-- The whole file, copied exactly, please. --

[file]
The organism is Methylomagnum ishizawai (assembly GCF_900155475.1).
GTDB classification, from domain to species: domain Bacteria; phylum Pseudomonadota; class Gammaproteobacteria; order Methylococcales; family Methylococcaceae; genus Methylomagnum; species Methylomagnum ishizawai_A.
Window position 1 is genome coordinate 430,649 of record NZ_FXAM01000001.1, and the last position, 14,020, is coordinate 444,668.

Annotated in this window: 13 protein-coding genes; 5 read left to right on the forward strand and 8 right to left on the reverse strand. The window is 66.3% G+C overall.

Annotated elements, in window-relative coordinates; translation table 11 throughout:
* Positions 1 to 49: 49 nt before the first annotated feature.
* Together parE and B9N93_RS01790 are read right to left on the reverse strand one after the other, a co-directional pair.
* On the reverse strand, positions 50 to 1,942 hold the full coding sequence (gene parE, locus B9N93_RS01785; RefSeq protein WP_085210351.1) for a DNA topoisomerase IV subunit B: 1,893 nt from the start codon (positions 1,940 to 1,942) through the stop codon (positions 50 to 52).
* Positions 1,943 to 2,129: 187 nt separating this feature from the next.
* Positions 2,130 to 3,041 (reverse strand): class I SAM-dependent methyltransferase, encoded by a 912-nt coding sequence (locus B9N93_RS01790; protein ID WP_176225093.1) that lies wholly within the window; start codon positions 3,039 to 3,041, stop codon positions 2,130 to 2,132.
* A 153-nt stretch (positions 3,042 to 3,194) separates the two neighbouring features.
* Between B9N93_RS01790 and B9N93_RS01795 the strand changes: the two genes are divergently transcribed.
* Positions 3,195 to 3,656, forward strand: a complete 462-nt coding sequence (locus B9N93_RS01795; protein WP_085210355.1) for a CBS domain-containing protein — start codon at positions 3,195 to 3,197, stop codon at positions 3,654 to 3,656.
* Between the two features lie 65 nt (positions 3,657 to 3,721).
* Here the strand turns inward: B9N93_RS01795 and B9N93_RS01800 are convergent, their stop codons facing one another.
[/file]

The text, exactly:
The organism is Methylomagnum ishizawai (assembly GCF_900155475.1).
GTDB classification, from domain to species: domain Bacteria; phylum Pseudomonadota; class Gammaproteobacteria; order Methylococcales; family Methylococcaceae; genus Methylomagnum; species Methylomagnum ishizawai_A.
Window position 1 is genome coordinate 430,649 of record NZ_FXAM01000001.1, and the last position, 14,020, is coordinate 444,668.

Annotated in this window: 13 protein-coding genes; 5 read left to right on the forward strand and 8 right to left on the reverse strand. The window is 66.3% G+C overall.

Annotated elements, in window-relative coordinates; translation table 11 throughout:
* Positions 1 to 49: 49 nt before the first annotated feature.
* Together parE and B9N93_RS01790 are read right to left on the reverse strand one after the other, a co-directional pair.
* On the reverse strand, positions 50 to 1,942 hold the full coding sequence (gene parE, locus B9N93_RS01785; RefSeq protein WP_085210351.1) for a DNA topoisomerase IV subunit B: 1,893 nt from the start codon (positions 1,940 to 1,942) through the stop codon (positions 50 to 52).
* Positions 1,943 to 2,129: 187 nt separating this feature from the next.
* Positions 2,130 to 3,041 (reverse strand): class I SAM-dependent methyltransferase, encoded by a 912-nt coding sequence (locus B9N93_RS01790; protein ID WP_176225093.1) that lies wholly within the window; start codon positions 3,039 to 3,041, stop codon positions 2,130 to 2,132.
* A 153-nt stretch (positions 3,042 to 3,194) separates the two neighbouring features.
* Between B9N93_RS01790 and B9N93_RS01795 the strand changes: the two genes are divergently transcribed.
* Positions 3,195 to 3,656, forward strand: a complete 462-nt coding sequence (locus B9N93_RS01795; protein WP_085210355.1) for a CBS domain-containing protein — start codon at positions 3,195 to 3,197, stop codon at positions 3,654 to 3,656.
* Between the two features lie 65 nt (positions 3,657 to 3,721).
* Here the strand turns inward: B9N93_RS01795 and B9N93_RS01800 are convergent, their stop codons facing one another.